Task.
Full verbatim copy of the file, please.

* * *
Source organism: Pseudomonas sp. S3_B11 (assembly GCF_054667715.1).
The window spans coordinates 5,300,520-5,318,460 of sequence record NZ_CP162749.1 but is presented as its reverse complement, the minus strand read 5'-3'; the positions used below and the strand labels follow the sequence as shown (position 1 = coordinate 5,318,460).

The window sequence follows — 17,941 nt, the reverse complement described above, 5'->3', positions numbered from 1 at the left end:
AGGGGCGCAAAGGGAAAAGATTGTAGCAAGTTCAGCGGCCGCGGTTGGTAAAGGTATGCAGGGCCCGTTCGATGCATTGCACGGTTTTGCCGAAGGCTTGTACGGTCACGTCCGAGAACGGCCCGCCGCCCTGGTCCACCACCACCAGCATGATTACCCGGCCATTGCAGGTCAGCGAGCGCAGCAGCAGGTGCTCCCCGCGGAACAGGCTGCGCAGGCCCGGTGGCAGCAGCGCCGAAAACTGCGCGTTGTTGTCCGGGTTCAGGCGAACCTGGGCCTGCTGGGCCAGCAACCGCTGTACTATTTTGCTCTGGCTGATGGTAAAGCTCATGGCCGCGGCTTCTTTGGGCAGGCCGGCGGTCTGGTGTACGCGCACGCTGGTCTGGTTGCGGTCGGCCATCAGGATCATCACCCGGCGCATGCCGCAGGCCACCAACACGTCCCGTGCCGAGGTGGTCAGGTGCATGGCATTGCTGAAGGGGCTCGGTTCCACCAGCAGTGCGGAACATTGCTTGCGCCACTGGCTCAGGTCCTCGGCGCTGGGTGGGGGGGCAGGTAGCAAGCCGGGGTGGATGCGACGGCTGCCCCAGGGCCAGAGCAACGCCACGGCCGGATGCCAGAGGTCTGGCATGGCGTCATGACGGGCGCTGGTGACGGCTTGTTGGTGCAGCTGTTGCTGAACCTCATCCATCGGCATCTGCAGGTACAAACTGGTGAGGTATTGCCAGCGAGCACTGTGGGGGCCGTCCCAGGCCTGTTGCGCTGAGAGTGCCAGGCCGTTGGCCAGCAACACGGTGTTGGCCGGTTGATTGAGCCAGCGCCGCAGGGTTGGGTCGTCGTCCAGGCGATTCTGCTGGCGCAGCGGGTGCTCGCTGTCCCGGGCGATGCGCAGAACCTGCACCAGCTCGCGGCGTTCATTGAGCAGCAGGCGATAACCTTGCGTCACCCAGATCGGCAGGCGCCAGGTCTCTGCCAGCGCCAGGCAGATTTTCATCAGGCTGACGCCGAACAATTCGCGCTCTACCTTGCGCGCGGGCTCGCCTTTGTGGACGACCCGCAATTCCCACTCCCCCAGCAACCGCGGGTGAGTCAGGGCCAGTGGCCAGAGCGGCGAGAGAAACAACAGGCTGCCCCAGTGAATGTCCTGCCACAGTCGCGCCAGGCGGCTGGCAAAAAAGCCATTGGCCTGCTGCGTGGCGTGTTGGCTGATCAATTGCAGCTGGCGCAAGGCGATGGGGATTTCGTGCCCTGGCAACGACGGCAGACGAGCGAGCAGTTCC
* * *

Source organism: Pseudomonas sp. S3_B11 (assembly GCF_054667715.1).
The window spans coordinates 5,300,520-5,318,460 of sequence record NZ_CP162749.1 but is presented as its reverse complement, the minus strand read 5'-3'; the positions used below and the strand labels follow the sequence as shown (position 1 = coordinate 5,318,460).

The window sequence follows — 17,941 nt, the reverse complement described above, 5'->3', positions numbered from 1 at the left end:
AGGGGCGCAAAGGGAAAAGATTGTAGCAAGTTCAGCGGCCGCGGTTGGTAAAGGTATGCAGGGCCCGTTCGATGCATTGCACGGTTTTGCCGAAGGCTTGTACGGTCACGTCCGAGAACGGCCCGCCGCCCTGGTCCACCACCACCAGCATGATTACCCGGCCATTGCAGGTCAGCGAGCGCAGCAGCAGGTGCTCCCCGCGGAACAGGCTGCGCAGGCCCGGTGGCAGCAGCGCCGAAAACTGCGCGTTGTTGTCCGGGTTCAGGCGAACCTGGGCCTGCTGGGCCAGCAACCGCTGTACTATTTTGCTCTGGCTGATGGTAAAGCTCATGGCCGCGGCTTCTTTGGGCAGGCCGGCGGTCTGGTGTACGCGCACGCTGGTCTGGTTGCGGTCGGCCATCAGGATCATCACCCGGCGCATGCCGCAGGCCACCAACACGTCCCGTGCCGAGGTGGTCAGGTGCATGGCATTGCTGAAGGGGCTCGGTTCCACCAGCAGTGCGGAACATTGCTTGCGCCACTGGCTCAGGTCCTCGGCGCTGGGTGGGGGGGCAGGTAGCAAGCCGGGGTGGATGCGACGGCTGCCCCAGGGCCAGAGCAACGCCACGGCCGGATGCCAGAGGTCTGGCATGGCGTCATGACGGGCGCTGGTGACGGCTTGTTGGTGCAGCTGTTGCTGAACCTCATCCATCGGCATCTGCAGGTACAAACTGGTGAGGTATTGCCAGCGAGCACTGTGGGGGCCGTCCCAGGCCTGTTGCGCTGAGAGTGCCAGGCCGTTGGCCAGCAACACGGTGTTGGCCGGTTGATTGAGCCAGCGCCGCAGGGTTGGGTCGTCGTCCAGGCGATTCTGCTGGCGCAGCGGGTGCTCGCTGTCCCGGGCGATGCGCAGAACCTGCACCAGCTCGCGGCGTTCATTGAGCAGCAGGCGATAACCTTGCGTCACCCAGATCGGCAGGCGCCAGGTCTCTGCCAGCGCCAGGCAGATTTTCATCAGGCTGACGCCGAACAATTCGCGCTCTACCTTGCGCGCGGGCTCGCCTTTGTGGACGACCCGCAATTCCCACTCCCCCAGCAACCGCGGGTGAGTCAGGGCCAGTGGCCAGAGCGGCGAGAGAAACAACAGGCTGCCCCAGTGAATGTCCTGCCACAGTCGCGCCAGGCGGCTGGCAAAAAAGCCATTGGCCTGCTGCGTGGCGTGTTGGCTGATCAATTGCAGCTGGCGCAAGGCGATGGGGATTTCGTGCCCTGGCAACGACGGCAGACGAGCGAGCAGTTCC